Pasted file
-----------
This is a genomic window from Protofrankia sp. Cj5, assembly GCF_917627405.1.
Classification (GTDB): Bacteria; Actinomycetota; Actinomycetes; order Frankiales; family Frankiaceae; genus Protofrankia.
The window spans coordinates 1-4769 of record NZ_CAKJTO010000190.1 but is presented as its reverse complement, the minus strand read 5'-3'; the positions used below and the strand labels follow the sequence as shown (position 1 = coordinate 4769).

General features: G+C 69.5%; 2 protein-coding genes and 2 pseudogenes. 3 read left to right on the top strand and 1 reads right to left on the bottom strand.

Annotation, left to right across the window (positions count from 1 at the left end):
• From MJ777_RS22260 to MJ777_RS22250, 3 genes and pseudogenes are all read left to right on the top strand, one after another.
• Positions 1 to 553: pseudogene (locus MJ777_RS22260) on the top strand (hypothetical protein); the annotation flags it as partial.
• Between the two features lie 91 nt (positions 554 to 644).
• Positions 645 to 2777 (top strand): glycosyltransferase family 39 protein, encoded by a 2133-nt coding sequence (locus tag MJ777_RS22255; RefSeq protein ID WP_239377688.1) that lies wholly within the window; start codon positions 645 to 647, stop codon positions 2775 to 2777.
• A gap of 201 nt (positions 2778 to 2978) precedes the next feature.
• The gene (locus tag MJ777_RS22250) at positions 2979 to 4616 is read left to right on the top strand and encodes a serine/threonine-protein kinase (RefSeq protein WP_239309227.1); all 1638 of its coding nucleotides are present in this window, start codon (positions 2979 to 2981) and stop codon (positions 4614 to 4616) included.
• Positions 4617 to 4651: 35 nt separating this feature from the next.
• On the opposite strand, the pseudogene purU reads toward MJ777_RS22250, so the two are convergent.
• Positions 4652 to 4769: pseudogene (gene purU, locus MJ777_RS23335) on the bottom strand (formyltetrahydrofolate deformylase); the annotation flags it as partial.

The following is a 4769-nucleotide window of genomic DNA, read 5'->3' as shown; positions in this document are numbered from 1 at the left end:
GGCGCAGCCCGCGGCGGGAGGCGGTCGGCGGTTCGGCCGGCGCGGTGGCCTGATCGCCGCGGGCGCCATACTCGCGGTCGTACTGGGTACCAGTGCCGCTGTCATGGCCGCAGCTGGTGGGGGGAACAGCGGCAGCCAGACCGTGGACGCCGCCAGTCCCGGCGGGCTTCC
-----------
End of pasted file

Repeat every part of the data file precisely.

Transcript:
This is a genomic window from Protofrankia sp. Cj5, assembly GCF_917627405.1.
Classification (GTDB): Bacteria; Actinomycetota; Actinomycetes; order Frankiales; family Frankiaceae; genus Protofrankia.
The window spans coordinates 1-4769 of record NZ_CAKJTO010000190.1 but is presented as its reverse complement, the minus strand read 5'-3'; the positions used below and the strand labels follow the sequence as shown (position 1 = coordinate 4769).

General features: G+C 69.5%; 2 protein-coding genes and 2 pseudogenes. 3 read left to right on the top strand and 1 reads right to left on the bottom strand.

Annotation, left to right across the window (positions count from 1 at the left end):
• From MJ777_RS22260 to MJ777_RS22250, 3 genes and pseudogenes are all read left to right on the top strand, one after another.
• Positions 1 to 553: pseudogene (locus MJ777_RS22260) on the top strand (hypothetical protein); the annotation flags it as partial.
• Between the two features lie 91 nt (positions 554 to 644).
• Positions 645 to 2777 (top strand): glycosyltransferase family 39 protein, encoded by a 2133-nt coding sequence (locus tag MJ777_RS22255; RefSeq protein ID WP_239377688.1) that lies wholly within the window; start codon positions 645 to 647, stop codon positions 2775 to 2777.
• A gap of 201 nt (positions 2778 to 2978) precedes the next feature.
• The gene (locus tag MJ777_RS22250) at positions 2979 to 4616 is read left to right on the top strand and encodes a serine/threonine-protein kinase (RefSeq protein WP_239309227.1); all 1638 of its coding nucleotides are present in this window, start codon (positions 2979 to 2981) and stop codon (positions 4614 to 4616) included.
• Positions 4617 to 4651: 35 nt separating this feature from the next.
• On the opposite strand, the pseudogene purU reads toward MJ777_RS22250, so the two are convergent.
• Positions 4652 to 4769: pseudogene (gene purU, locus MJ777_RS23335) on the bottom strand (formyltetrahydrofolate deformylase); the annotation flags it as partial.

The following is a 4769-nucleotide window of genomic DNA, read 5'->3' as shown; positions in this document are numbered from 1 at the left end:
GGCGCAGCCCGCGGCGGGAGGCGGTCGGCGGTTCGGCCGGCGCGGTGGCCTGATCGCCGCGGGCGCCATACTCGCGGTCGTACTGGGTACCAGTGCCGCTGTCATGGCCGCAGCTGGTGGGGGGAACAGCGGCAGCCAGACCGTGGACGCCGCCAGTCCCGGCGGGCTTCC